Hollomon et al v. AT&T Mobility LLC et al

Filing 15

ORDER denying 13 Joint Notice of Settlement and Motion for Order Approving Settlement Agreement. Signed by Judge Billy Roy Wilson on 5/11/12. (kpr)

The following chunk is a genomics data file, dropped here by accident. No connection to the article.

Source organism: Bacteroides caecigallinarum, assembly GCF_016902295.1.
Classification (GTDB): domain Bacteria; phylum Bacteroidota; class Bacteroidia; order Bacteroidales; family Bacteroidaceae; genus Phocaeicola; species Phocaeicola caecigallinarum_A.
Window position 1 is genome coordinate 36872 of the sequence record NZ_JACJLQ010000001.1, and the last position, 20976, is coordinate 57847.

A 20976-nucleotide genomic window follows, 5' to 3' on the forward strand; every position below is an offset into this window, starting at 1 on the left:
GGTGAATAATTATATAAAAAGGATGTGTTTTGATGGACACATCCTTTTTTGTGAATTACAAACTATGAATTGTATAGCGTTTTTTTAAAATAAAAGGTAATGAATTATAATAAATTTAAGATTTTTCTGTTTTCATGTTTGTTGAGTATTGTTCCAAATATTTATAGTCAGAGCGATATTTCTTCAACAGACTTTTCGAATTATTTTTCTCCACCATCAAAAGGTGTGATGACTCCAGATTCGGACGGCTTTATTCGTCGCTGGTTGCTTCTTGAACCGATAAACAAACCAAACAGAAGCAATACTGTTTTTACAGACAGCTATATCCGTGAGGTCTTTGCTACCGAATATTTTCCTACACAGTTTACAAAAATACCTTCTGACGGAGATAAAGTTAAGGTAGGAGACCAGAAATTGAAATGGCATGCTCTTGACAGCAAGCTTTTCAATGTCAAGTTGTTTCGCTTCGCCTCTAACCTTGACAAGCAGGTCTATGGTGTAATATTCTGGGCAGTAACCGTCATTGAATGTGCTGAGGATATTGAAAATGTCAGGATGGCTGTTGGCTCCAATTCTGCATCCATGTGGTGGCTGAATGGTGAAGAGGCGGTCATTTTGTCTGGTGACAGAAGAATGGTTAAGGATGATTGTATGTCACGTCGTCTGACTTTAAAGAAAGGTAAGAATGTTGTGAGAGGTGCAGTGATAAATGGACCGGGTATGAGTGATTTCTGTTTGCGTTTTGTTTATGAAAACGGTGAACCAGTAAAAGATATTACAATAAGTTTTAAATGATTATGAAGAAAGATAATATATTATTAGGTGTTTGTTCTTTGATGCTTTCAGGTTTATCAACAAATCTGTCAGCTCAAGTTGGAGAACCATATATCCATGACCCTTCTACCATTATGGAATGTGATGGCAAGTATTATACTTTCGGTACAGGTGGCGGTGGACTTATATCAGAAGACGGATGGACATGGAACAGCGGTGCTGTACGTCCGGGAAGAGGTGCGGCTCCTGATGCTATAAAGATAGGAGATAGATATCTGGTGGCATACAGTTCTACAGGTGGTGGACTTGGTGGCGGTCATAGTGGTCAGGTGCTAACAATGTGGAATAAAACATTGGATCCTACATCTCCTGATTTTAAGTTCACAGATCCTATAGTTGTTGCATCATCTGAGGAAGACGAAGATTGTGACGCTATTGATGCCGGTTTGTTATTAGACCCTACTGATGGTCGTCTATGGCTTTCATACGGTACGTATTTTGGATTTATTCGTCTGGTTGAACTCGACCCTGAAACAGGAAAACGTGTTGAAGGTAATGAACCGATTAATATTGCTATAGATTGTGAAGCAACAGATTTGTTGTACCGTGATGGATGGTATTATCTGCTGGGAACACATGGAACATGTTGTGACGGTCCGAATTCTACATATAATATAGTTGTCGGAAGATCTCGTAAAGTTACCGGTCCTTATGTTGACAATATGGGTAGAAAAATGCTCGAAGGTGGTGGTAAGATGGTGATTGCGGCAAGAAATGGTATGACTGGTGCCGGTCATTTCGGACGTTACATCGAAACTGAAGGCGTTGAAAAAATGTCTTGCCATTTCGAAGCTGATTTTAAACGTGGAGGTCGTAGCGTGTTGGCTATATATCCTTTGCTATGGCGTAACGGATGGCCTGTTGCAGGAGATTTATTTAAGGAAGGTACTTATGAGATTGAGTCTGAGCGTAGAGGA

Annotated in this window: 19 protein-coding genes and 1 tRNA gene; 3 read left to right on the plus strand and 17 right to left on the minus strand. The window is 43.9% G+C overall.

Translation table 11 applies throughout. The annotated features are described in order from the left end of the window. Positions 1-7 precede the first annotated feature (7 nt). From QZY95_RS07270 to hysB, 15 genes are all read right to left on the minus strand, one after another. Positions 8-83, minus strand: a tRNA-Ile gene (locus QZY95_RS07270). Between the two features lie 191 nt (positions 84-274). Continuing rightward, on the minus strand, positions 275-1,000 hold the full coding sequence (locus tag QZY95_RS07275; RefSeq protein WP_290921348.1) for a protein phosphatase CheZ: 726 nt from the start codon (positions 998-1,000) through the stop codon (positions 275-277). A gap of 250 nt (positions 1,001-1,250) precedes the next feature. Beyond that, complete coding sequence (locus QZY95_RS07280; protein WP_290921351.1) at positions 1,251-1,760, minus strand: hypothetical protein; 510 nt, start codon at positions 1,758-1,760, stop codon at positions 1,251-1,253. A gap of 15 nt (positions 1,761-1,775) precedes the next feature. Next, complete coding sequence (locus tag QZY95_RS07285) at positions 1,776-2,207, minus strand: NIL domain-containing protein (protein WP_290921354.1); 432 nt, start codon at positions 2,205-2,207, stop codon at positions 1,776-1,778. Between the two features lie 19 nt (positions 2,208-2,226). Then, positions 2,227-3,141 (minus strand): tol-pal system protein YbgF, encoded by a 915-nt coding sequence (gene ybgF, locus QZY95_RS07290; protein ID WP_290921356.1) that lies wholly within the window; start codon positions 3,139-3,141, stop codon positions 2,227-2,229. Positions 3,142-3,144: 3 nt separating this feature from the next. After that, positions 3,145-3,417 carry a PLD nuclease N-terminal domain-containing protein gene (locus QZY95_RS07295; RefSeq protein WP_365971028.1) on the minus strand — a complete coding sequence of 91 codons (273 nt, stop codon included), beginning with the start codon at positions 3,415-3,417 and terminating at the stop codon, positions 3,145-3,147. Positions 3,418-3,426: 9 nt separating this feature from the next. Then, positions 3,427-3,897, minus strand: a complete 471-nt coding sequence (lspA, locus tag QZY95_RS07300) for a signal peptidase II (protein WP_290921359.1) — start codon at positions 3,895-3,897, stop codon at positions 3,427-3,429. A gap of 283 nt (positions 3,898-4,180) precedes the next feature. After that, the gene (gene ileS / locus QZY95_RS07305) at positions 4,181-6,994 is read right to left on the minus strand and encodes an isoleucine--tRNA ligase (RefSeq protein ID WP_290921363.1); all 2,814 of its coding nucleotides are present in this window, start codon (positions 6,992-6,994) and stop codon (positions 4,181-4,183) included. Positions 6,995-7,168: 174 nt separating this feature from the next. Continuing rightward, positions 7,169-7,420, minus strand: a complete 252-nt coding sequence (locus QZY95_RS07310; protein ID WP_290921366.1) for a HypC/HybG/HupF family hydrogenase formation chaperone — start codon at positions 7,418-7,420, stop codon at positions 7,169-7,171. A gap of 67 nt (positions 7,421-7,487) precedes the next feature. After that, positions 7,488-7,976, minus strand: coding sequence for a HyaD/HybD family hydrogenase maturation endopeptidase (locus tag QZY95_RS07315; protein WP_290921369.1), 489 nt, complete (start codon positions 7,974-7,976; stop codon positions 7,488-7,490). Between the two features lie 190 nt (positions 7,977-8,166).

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IN THE UNITED STATES DISTRICT COURT EASTERN DISTRICT OF ARKANSAS WESTERN DIVISION BILL HOLLOMON, et al. v. PLAINTIFFS 4:11-cv-00600 BRW AT&T MOBILITY SERVICES, LLC DEFENDANT ORDER Before me is the Parties’ Joint Notice of Settlement and Motion for Order Approving Settlement Agreement (Doc. No. 13). For the reasons set forth below, the Motion for Order Approving Settlement agreement is DENIED. I first note that I find that the agreement reached between the Parties is fair.1 However, I do not agree to seal and make the Settlement Agreement Confidential. The parties cite the now de-certified Zivali v. AT&T Mobility collective action, of which Plaintiffs opted-in, as the sole reason for the confidentiality agreement.2 They state “[t]he principal reason for the confidentiality obligations associated with this settlement agreement is to prevent any one case – which presents inherently individualized claims – from creating unrealistic or false expectations on the part of the hundreds of other former Zivali plaintiffs whose cases are [still] pending.”3 A similar argument was presented in Baker v. Dolgencorp.4 In Baker, the court refused to seal a settlement under the Fair Labor Standards Act (“FLSA”) when the primary interest the 1 See Lynn’s Food Stores, Inc. v. United States, 679 F.2d 1350, 1353 (11th Cir. 1982) (finding that the settlement of a Fair Labor Standards Act claim must be approved by the court after it has “scrutiniz[ed] the settlement for fairness.”). 2 Doc. No. 13. Gamze Zivali v. AT&T Mobility LLC., 784 F. Supp. 2d 456 (S.D.N.Y. 3 Id. 4 818 F. Supp. 2d 940 (E.D. Va.. 2011). 2011). 1 parties advanced in keeping the settlement confidential was that “sealing [the agreement would] maintain the confidentiality necessary to facilitate meaningful discussions with the approximately 796 pending plaintiffs in other districts by limiting the scope of those negotiations to each plaintiff’s specific circumstance.”5 The court held that “because of the FLSA’s underlying public policy, and considering the statute’s requirement that any settlement be supervised, the public’s right of access to judicial records and documents” outweighed any countervailing interest in keeping the settlement confidential.6 Despite the Parties’ claim that disclosure of the settlement agreement may create unrealistic expectations for the parties in the Zivali case, I find that the public’s interest in the terms of this settlement outweigh the need to keep it confidential. Therefore, I will not approve the settlement agreement as it has been presented to me. IT IS SO ORDERED this 11th day of May, 2012. /s/Billy Roy Wilson UNITED STATES DISTRICT JUDGE 5 Id. at 944. 6 Id. at 945; see also Bouzzi v. F&J Pine Rest., LLC., No. 10-CV-0457, 2012 WL 85137 (E.D.N.Y. Jan. 11, 2012) (finding that the parties’ interest in nondisclosure of the judicially approved FLSA settlement agreement did not outweigh the public’s right to access the judicial document.). 2

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